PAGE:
In addition, progress on the Qatar-Kuwait pipeline, which was slow, following strains in relations between Qatar and Saudi Arabia, is expected to pick up steam with a recent Saudi Arabian decision allowing Al-Khaleej Gas Pipeline Company (AKGPC), the new name for ExxonMobil and Qatar Petroleum’s (QP) enhanced gas utilisation (EGU) scheme at the Qatari North field, to use its territorial waters. AKGPC is expected to sign a maritime agreement with Saudi Arabia for use of its territorial water for the construction of the pipeline.
In the proposed Iranian project, at least 300 million cubic feet a day (cf/d) of lean and rich gas is planned for import, with first delivery planned in mid-2005. The gas is likely to be sourced from offshore fields adjacent to the Neutral Zone, shared by Kuwait, Iran and Saudi Arabia.
‘A detailed study is due to be completed by the summer on the outline agreement [MoU] we signed in Tehran. The next phase [in the project implementation] will be defining specific volumes, the route and the price of gas,’ says a KPC official.
Iranian gas will be used as feedstock to meet the increase in capacity for power generation and water desalination. The Ministry of Electricity & Water plans the construction of two new greenfield power plants of total capacity 3,500 MW at Al-Zour and a new 50-million-gallon-a-day desalination plant at Subiya by 2005/6.
KPC is also looking to import gas from Qatar. In January 2002, the governments of Qatar and Kuwait signed the protocol for a gas sale and purchase agreement (SPA) for the proposed gas pipeline from Ras Laffan to Kuwait. A second agreement was also reached on the same day by KPC, QP and ExxonMobil Gas Marketing, part of the US’ ExxonMobil, covering the project’s term sheet(MEED 1:2:02).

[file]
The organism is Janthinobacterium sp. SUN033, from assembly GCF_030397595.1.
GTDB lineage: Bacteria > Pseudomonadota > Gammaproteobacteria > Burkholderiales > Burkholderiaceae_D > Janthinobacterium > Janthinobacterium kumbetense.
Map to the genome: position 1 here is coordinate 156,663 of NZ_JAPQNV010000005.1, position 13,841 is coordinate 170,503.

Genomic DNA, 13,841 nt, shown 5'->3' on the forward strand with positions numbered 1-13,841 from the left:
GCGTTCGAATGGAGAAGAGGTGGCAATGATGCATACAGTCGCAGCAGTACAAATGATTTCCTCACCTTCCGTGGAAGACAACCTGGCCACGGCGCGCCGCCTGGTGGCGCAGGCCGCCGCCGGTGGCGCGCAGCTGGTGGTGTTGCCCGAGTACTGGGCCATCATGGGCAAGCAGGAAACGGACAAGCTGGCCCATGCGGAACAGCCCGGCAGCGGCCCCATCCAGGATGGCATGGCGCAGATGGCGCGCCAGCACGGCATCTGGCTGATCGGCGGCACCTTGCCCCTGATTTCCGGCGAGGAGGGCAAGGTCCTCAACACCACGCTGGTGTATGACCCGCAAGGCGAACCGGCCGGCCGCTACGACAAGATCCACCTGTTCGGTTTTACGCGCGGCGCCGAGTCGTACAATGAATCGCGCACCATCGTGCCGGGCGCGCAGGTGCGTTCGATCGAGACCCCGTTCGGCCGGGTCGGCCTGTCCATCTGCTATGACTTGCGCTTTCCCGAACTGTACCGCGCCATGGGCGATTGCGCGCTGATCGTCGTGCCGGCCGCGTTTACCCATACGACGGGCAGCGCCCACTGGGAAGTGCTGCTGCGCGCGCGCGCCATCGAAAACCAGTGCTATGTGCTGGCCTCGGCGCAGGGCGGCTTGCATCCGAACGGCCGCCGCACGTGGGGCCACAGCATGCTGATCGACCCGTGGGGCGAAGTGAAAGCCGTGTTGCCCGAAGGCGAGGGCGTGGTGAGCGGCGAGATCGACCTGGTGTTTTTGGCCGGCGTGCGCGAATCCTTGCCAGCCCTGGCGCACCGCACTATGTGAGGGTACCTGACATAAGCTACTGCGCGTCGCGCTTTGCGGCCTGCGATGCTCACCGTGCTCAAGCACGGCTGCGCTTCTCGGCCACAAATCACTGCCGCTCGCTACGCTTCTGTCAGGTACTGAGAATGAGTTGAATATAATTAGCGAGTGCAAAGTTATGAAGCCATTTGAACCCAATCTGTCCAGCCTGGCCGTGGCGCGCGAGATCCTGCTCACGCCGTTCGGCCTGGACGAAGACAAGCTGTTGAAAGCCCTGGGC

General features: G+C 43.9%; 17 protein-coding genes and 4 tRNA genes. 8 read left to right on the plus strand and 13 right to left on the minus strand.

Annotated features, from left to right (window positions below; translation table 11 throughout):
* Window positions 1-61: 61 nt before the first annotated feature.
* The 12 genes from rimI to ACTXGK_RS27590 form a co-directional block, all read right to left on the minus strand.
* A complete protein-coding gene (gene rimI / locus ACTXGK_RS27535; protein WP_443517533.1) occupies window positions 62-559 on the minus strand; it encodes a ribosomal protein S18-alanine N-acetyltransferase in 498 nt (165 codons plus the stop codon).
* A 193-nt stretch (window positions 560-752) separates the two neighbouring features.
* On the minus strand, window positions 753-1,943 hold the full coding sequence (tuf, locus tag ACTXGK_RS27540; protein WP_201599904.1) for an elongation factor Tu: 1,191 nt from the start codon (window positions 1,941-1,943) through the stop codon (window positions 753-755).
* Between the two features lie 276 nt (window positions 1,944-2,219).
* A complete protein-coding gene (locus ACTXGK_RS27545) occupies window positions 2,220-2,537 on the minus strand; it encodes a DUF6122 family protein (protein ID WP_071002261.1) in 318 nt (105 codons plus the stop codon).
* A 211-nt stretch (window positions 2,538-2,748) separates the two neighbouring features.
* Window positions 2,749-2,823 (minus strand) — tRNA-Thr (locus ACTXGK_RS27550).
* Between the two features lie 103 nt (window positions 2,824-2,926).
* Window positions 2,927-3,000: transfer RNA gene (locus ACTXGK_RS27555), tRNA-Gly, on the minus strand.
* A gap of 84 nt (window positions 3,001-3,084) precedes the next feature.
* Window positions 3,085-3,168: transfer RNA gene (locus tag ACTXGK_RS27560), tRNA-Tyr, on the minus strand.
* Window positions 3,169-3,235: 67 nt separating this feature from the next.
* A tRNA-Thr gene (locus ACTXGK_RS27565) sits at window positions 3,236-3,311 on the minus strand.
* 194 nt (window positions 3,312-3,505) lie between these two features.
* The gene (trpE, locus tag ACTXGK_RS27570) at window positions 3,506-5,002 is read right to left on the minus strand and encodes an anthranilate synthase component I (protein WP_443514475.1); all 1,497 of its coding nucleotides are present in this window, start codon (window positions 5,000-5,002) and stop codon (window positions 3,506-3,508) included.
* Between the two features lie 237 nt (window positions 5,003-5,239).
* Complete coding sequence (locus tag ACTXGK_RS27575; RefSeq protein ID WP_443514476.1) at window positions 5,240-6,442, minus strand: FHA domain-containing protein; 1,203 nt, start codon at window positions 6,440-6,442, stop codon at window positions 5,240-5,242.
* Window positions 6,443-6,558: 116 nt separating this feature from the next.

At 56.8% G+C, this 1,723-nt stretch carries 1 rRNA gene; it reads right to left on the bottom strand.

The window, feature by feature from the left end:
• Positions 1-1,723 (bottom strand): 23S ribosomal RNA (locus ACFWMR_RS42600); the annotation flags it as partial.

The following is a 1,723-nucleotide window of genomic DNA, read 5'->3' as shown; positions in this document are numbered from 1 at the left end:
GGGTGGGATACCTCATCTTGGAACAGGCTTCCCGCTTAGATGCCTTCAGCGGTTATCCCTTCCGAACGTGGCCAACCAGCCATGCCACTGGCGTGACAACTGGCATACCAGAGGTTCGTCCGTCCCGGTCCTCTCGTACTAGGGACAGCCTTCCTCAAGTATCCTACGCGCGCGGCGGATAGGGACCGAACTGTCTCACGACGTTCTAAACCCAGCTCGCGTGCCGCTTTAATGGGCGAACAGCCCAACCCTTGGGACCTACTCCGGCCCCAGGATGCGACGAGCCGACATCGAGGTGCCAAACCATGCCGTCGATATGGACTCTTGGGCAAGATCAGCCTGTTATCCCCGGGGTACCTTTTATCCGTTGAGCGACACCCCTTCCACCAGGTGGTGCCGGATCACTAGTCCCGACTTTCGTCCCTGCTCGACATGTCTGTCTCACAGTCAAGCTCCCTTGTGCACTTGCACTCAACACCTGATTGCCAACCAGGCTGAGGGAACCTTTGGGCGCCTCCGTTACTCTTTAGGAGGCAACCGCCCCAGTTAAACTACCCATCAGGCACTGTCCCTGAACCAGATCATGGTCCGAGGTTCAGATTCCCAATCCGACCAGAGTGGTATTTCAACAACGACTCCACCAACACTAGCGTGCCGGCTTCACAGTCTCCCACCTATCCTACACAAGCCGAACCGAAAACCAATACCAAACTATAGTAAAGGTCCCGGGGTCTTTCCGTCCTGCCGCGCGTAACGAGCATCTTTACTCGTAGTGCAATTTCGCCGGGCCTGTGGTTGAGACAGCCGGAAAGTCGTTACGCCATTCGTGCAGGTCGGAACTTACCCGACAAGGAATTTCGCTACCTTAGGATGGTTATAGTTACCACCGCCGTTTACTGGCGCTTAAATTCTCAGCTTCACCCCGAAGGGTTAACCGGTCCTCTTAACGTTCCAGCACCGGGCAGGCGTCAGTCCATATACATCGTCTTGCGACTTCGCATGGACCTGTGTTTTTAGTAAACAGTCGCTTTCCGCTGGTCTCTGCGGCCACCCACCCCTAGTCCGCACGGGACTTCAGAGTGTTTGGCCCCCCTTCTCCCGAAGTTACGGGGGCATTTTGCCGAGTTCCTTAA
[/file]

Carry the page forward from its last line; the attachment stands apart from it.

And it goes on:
The proposed 590-kilometre-long main gas export line will transport at least 1,000 million cf/d of Qatari gas to Al-Zour South in Kuwait by early 2006. Construction of the pipeline will take about three years and project costs are estimated at $500 million. The UK office of the US’ Fluor Daniel has completed a pre-front-end engineering and design (FEED) study for the scheme.
Gas for the project will be supplied under the EGU scheme.
‘EGU has been re-named Al-Khaleej gas and a new company has been set up,’ Nasser Jaidah, QP’s director of oil & gas ventures, said at the MEED Major New Project Opportunities in Qatar conference in Doha on 14 January. AKGPC will be based in Doha and will be owned by ExxonMobil, QP and Qatari, Kuwaiti and regional investors.
‘The Tehran agreement will complement the project to import gas from Qatar. Iranian gas will not be viewed as an alternative,’ the KPC official says. Along with Kuwait, Qatar is also pursuing plans to export gas to Bahrain and the UAE. The more advanced is the Dolphin project – the estimated $3,500 million scheme, aimed at supplying at least 2,000 million cf/d of gas (see Oil & Gas).
QP is also progressing with plans to export 500-800 million cf/d of gas to Bahrain. In January 2002, Qatar and Bahrain signed an MoU, which provides for both parties to carry out a joint utilisation study and conclude a heads of agreement. One option is to export gas through the construction of a spur from the proposed Qatar-Kuwait main gas line. The other will be to build a dedicated gas export pipeline (MEED 25:10:02).